Saturday, May 2, 2009

Stay awhile, and listen...

So, who remembers Deckard Cain? Wizened old fellow choc-full of wisdom from ages passed... nice at identifying items in a pinch. Seems like he'd be practically brimming with mage-ish goodness that would make him fairly useful in a fight, what with being the last of the Horadrim and all.

Until, that is, we see that he has been enslaved by some level 2 XP-fodder when a bunch of scrub demons invade the town. Turns out that Cain, for all the hot air he blew out, clearly was not the awesome old Gandalf figure that we assumed he would be.

So, anyway, Richard Bartle.

Richard Bartle, like, totally came up with the first MUD or something. And I'm sure that everyone on the development team for early MMO's such as Everquest and Ultima Online actually played... hmmm, really?

MUDs are, honestly, pretty awful games. I played one once a few years ago when I was really bored. I don't know ANYone who actually played one during the "glory days" of which Bartle is so fond of pontificating over, you know, when those 75 people who played MUDs were totally pioneering the modern day MMO and everything. Yes, you can find older bloggers around the place who played them, but, clearly, they were not mainstream games.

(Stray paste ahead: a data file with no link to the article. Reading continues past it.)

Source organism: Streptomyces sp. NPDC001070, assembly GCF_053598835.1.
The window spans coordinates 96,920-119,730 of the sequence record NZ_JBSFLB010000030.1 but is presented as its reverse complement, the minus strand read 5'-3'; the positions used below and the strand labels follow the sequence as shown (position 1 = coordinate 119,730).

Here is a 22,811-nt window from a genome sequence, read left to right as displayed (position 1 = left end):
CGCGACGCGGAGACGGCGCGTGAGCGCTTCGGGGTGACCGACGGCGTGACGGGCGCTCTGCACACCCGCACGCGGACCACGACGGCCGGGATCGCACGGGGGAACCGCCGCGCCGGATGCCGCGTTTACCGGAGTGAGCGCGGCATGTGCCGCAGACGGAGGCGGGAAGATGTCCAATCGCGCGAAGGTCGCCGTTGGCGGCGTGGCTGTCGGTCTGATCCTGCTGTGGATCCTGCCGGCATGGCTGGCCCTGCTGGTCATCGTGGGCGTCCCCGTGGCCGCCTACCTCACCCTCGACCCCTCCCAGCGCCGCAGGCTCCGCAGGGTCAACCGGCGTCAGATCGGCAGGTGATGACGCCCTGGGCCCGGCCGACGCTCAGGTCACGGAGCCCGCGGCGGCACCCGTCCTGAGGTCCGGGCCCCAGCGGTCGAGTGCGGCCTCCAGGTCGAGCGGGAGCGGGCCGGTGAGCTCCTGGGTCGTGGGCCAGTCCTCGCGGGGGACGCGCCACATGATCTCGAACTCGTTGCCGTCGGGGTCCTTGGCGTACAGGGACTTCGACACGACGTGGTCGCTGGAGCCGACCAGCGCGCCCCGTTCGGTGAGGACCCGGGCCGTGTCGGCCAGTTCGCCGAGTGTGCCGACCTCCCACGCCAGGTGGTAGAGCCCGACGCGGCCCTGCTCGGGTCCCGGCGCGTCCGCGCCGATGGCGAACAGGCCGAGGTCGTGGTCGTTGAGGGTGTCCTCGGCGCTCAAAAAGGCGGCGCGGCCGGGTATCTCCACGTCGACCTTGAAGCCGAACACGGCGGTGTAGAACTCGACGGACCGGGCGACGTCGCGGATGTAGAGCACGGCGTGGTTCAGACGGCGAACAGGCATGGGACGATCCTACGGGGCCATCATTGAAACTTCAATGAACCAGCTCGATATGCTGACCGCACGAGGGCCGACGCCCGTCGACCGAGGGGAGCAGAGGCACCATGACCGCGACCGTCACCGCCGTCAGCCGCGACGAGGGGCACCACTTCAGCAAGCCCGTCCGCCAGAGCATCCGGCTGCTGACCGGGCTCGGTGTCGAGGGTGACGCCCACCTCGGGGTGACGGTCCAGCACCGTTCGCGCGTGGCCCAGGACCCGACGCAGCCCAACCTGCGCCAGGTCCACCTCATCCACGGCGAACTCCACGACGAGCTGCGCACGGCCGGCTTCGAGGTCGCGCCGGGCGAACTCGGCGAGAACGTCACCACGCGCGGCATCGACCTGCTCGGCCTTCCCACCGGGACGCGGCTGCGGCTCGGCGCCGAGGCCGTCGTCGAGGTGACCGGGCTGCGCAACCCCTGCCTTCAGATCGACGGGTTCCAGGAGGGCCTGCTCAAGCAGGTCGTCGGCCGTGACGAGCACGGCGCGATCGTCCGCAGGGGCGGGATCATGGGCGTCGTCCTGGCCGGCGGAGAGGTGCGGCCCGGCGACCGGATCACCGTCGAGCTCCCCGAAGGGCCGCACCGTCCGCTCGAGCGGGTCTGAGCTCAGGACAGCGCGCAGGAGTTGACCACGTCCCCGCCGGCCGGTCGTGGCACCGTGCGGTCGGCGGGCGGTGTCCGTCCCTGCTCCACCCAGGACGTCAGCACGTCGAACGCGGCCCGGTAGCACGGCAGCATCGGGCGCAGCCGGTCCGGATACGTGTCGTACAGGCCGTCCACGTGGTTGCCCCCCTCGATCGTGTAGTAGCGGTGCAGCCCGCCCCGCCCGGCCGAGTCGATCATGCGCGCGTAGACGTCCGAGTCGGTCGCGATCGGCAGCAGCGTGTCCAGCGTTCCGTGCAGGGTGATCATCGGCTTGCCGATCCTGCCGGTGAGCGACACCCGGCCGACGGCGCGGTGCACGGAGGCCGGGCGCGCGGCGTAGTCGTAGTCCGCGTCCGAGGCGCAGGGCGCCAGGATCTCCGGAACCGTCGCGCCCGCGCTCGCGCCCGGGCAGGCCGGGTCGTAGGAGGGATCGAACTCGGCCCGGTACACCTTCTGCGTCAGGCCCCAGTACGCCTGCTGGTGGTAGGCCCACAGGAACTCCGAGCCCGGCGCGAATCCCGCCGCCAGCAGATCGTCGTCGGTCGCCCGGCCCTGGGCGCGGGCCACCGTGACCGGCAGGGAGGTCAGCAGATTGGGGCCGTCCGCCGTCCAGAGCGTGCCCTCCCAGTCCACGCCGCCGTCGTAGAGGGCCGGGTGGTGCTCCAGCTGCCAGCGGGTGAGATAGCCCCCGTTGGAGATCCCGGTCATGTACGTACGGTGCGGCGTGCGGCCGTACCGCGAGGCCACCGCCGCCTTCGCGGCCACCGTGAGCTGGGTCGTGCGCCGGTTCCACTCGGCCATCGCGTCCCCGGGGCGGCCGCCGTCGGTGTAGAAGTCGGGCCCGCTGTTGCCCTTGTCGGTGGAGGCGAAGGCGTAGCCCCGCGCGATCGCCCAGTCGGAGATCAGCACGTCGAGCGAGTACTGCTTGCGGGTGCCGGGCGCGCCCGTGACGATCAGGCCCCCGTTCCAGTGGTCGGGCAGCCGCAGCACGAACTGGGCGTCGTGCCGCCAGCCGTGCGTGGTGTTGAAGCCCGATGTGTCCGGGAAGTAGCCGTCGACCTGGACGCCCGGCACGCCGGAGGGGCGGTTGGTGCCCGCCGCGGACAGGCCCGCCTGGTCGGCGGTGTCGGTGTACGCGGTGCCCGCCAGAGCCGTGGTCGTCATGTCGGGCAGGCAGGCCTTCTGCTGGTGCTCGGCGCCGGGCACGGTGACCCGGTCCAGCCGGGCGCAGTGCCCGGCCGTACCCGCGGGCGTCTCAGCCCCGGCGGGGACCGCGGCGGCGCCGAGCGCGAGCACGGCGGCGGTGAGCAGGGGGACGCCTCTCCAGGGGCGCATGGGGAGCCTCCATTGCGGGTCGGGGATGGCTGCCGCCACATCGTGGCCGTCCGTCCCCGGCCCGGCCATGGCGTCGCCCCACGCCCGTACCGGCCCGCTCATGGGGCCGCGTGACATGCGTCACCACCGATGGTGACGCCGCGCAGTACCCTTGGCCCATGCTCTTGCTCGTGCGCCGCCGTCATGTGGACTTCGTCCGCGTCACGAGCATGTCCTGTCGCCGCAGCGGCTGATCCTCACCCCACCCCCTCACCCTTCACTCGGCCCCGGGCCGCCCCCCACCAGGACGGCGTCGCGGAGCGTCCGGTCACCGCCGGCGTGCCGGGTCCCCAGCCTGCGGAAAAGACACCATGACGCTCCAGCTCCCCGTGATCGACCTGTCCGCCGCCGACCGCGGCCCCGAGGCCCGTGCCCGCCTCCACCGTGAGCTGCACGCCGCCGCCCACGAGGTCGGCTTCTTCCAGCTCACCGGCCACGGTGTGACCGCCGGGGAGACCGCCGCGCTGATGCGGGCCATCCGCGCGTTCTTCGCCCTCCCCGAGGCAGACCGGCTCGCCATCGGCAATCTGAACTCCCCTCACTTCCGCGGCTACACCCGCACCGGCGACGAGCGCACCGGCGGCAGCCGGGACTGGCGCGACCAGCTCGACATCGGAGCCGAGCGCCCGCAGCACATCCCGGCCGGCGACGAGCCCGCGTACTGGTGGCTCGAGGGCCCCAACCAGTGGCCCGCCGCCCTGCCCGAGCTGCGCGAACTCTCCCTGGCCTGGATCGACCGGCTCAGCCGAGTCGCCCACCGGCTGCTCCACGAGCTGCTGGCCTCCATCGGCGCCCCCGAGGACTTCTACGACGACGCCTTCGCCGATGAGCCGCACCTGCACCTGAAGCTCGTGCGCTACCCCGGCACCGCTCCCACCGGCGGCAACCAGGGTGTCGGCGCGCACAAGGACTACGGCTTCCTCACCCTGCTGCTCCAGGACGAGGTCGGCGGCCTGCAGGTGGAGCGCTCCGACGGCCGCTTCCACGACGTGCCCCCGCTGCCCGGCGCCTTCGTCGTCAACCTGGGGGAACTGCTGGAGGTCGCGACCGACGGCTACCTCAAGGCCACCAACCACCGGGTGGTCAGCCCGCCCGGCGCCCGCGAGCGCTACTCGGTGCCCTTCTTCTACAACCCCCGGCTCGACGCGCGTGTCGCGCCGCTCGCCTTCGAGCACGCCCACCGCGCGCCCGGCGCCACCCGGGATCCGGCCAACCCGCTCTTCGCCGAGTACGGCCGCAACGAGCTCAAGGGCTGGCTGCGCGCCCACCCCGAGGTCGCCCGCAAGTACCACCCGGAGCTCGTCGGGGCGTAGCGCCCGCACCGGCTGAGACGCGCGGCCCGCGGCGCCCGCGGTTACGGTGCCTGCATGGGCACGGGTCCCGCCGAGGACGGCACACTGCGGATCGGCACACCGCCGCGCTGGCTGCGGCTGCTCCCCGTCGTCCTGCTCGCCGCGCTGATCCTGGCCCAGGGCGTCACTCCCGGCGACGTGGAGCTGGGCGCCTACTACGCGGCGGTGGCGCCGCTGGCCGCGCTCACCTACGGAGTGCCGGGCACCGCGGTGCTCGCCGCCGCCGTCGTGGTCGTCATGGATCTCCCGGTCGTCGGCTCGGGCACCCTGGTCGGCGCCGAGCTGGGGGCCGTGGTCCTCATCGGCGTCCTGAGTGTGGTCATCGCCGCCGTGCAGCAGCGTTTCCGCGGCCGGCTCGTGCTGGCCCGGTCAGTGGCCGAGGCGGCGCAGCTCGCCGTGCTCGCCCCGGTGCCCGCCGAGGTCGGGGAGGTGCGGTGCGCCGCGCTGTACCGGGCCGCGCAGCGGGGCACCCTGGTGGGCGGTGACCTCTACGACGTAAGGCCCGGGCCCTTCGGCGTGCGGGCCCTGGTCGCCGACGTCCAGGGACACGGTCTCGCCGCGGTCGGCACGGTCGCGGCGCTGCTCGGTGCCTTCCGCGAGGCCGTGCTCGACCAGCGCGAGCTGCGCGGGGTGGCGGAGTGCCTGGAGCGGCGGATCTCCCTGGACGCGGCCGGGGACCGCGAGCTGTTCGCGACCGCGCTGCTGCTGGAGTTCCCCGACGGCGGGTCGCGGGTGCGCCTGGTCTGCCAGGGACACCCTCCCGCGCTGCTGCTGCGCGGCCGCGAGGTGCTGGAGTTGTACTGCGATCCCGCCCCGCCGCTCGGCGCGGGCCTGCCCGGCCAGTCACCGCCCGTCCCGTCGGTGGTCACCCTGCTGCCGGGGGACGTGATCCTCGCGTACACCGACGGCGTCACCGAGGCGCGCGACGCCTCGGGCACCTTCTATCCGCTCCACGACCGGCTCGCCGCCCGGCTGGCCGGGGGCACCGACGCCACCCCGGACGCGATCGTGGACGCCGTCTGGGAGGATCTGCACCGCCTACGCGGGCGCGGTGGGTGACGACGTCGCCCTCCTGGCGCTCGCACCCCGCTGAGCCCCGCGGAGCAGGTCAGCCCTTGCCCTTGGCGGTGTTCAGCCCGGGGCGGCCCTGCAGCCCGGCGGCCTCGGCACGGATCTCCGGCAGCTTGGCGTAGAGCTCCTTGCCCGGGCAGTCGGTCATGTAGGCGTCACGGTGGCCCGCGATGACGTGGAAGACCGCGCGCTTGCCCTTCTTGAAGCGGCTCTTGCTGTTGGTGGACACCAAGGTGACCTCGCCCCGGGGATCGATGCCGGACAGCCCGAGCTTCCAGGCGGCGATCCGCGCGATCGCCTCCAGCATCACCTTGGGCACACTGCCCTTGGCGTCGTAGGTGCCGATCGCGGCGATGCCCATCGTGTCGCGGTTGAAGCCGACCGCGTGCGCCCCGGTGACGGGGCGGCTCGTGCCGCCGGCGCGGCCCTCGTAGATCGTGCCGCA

Judging from the amazing way that modern MMO developers completely ignore developments to the genre made by anyone except for WoW, I can only assume that their design 'research' consists of raiding WoW 5 nights a week. So I kind of find it hard to believe that the developers of, say, Everquest, sat down and played MUDs and became influenced by their awesome gameplay.

Ever heard of parallel evolution? This is where two different species evolve the same trait, presumably because it seems like a useful trait to have. My theory - of course I have no proof - is that these completely retarded modern day MMO game mechanics actually evolved twice, independently... first, with Richard Bartle and his cohort of 12 people who played on MUD1, and years later, with the pioneering graphical MMO's.

The text MUDs needed gameplay that was slow due to their text-based nature, and grindy carrot-on-a-stick-ness because it was easier than making a strategical combat system. Early graphical MMO's needed slow gameplay, I assume, due to server limitations with such a giant number of people connected to them (unlike MUDs, which nobody played). And they needed grindy gameplay so that people would continue giving them monthly fees (which I am assuming after doing no research that MUDs didn't have, because, well, lol if they did).

Different reasons, same outcome... crummy gameplay.

So, I'm not sure why we're giving Dr Bartle all the credit here.